The death penalty itself is the object of a voluminous literature and we do not propose a comprehensive analysis of the topic (see Banner 2002 for an excellent recent overview; see also Bedau 1997, Haines 1996, Jost 2001). We focus here on demonstrating quantitatively the important shifts in attention that have occurred in media coverage of the death penalty, the impact of these shifts on the overall tone of coverage, and finally the impact of the tone of discussion on public policy outcomes. We begin with a simple content analysis of New York Times coverage of the topic since 1960. 1 Our comprehensive coding system allows us to go into much greater detail than others have done before to show the shifting topics of public attention, and we show how feasible it is to incorporate multi-dimensional coding into content analysis.
We use the New York Times index because the Times represents the closest we can find to a single national source for public policy stories. Our main interest is in how coverage shifts over time, so we are less concerned with how the Times may differ from other newspapers in its editorial stance on the death penalty or coverage of the issue; the key question is how coverage changes over time. To test the robustness of our findings using the Times, we also reviewed coverage in the Readers’ Guide to Periodical Literature. Although there is only a partial correlation of.53 between the two series overall (1960-2003), both show the same dramatic rise in attention in recent years coinciding with the rise in the innocence frame. In the year 2000, both the Times and the Readers’ Guide printed a higher number of articles—235 and 106, respectively—than in any previous year, both dominated by arguments against the death penalty.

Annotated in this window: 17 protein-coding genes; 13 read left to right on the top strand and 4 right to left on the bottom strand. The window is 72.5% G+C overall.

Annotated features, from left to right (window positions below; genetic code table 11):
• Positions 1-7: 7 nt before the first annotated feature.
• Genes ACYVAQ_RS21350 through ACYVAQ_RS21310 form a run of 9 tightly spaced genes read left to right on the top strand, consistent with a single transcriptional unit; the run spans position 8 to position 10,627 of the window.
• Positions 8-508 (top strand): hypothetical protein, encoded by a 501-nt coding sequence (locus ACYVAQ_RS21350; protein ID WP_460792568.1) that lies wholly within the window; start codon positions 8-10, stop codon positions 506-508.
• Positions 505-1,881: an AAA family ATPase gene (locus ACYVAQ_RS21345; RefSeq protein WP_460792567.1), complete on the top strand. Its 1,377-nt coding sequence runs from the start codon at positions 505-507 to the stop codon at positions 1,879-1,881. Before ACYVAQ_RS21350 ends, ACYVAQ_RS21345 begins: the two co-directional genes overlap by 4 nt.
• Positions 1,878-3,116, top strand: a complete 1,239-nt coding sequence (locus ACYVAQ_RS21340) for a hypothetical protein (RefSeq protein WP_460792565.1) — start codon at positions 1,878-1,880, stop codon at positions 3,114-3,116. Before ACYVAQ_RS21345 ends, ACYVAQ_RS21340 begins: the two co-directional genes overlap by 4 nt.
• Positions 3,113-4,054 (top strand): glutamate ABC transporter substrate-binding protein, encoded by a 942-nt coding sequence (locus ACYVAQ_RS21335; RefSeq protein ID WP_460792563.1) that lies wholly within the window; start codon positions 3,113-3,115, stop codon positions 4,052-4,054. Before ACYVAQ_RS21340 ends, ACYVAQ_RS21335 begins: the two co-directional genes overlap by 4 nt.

On the use of the New York Times as an indicator of media coverage, see Woolley 2000; Althaus, Edy, and Phalen 2001; Soroka 2002.
Framing Capital Punishment Further, we develop a new statistical method, evolutionary factor analysis to measure the strength and resonance of emerging issue-definitions. This allows us to distinguish among arguments that are isolated or short-lived versus those that resonate with others, last a long time, and therefore have the potential to have a major impact on the debate. In other words, evolutionary factor analysis gives us a sharper assessment of the potency of the new innocence frame as compared to previous definitions. The techniques we develop for the case of the death penalty may be widely applicable and may help move the literature on issue-definition forward in important ways.